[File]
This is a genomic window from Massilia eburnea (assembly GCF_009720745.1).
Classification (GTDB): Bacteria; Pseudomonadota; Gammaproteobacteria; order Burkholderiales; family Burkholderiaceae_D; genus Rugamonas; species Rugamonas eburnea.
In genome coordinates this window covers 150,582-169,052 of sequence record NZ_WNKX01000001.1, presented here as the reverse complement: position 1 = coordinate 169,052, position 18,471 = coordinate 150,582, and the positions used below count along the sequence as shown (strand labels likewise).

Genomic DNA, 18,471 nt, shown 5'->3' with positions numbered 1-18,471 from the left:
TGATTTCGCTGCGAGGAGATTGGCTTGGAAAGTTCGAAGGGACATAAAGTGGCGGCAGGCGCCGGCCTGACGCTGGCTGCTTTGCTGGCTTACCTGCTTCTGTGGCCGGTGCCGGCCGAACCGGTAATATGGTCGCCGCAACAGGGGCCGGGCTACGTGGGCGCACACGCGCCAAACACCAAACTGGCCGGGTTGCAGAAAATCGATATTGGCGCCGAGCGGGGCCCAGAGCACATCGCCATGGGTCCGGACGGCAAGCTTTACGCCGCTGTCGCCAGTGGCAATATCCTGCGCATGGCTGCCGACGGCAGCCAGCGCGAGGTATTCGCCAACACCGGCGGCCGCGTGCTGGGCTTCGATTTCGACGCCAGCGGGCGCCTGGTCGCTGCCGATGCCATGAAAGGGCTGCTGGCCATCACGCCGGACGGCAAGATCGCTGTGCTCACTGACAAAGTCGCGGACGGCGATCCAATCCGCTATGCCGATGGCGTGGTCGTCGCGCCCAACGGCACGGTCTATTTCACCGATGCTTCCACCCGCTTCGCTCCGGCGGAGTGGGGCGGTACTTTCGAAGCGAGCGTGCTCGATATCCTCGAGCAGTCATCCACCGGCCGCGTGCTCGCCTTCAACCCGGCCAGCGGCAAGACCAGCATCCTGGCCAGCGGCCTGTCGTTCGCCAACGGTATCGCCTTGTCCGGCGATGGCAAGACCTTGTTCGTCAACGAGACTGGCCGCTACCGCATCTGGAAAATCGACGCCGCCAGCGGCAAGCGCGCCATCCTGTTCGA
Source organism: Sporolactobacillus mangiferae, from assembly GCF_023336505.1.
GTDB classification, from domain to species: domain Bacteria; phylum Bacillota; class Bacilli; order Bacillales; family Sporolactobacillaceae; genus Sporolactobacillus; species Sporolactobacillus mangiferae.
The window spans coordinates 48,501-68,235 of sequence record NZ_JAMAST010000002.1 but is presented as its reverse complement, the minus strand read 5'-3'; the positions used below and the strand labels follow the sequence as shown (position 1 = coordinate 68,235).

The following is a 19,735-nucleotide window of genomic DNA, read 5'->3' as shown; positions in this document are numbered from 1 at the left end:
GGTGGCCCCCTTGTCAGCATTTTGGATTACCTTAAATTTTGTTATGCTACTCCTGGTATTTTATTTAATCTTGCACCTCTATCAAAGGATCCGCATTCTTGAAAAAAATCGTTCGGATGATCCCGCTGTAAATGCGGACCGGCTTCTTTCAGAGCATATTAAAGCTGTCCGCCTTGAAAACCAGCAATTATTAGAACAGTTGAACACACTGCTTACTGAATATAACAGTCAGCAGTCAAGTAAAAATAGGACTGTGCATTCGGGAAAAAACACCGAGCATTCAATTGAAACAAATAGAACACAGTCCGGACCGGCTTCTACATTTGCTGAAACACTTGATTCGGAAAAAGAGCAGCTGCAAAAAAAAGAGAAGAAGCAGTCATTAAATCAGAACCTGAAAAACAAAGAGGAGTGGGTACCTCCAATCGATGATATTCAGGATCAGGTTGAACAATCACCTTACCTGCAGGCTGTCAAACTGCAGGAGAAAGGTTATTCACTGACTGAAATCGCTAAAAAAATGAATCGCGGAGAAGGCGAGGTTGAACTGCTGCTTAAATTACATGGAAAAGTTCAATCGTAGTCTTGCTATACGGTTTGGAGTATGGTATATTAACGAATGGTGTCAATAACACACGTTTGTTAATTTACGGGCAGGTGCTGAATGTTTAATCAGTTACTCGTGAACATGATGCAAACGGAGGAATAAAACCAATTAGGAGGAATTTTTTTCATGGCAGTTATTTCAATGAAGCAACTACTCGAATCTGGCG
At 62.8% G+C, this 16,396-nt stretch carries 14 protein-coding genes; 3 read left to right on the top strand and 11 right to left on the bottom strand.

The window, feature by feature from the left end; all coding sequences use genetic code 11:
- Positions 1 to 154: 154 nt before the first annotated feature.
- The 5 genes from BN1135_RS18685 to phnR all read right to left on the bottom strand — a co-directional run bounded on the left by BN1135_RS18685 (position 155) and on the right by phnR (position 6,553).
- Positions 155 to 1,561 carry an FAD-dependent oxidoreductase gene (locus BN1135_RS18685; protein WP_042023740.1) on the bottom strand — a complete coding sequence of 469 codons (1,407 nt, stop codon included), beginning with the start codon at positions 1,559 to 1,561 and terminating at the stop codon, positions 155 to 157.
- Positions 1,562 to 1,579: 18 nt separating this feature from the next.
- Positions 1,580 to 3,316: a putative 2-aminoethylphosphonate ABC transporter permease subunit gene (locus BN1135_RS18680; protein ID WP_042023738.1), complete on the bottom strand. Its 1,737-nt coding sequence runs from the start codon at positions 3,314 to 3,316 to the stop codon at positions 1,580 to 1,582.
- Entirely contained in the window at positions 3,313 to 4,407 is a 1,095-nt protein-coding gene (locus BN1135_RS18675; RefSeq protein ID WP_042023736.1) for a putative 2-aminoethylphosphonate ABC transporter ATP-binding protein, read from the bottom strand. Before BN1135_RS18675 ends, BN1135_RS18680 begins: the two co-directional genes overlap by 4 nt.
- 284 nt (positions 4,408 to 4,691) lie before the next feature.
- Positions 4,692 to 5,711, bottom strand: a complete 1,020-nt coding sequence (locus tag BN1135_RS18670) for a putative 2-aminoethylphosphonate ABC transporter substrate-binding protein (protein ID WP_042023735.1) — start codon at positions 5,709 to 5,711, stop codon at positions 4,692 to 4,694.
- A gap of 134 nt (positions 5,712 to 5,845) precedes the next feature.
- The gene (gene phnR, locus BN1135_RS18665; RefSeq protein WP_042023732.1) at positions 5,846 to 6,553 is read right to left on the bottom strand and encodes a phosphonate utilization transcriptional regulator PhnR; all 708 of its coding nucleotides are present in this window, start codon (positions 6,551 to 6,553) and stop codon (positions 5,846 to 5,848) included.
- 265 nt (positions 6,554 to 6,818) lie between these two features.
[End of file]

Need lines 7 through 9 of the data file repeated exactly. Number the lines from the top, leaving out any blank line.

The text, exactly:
GTDB classification, from domain to species: domain Bacteria; phylum Bacillota; class Bacilli; order Bacillales; family Sporolactobacillaceae; genus Sporolactobacillus; species Sporolactobacillus mangiferae.
The window spans coordinates 48,501-68,235 of sequence record NZ_JAMAST010000002.1 but is presented as its reverse complement, the minus strand read 5'-3'; the positions used below and the strand labels follow the sequence as shown (position 1 = coordinate 68,235).

The following is a 19,735-nucleotide window of genomic DNA, read 5'->3' as shown; positions in this document are numbered from 1 at the left end: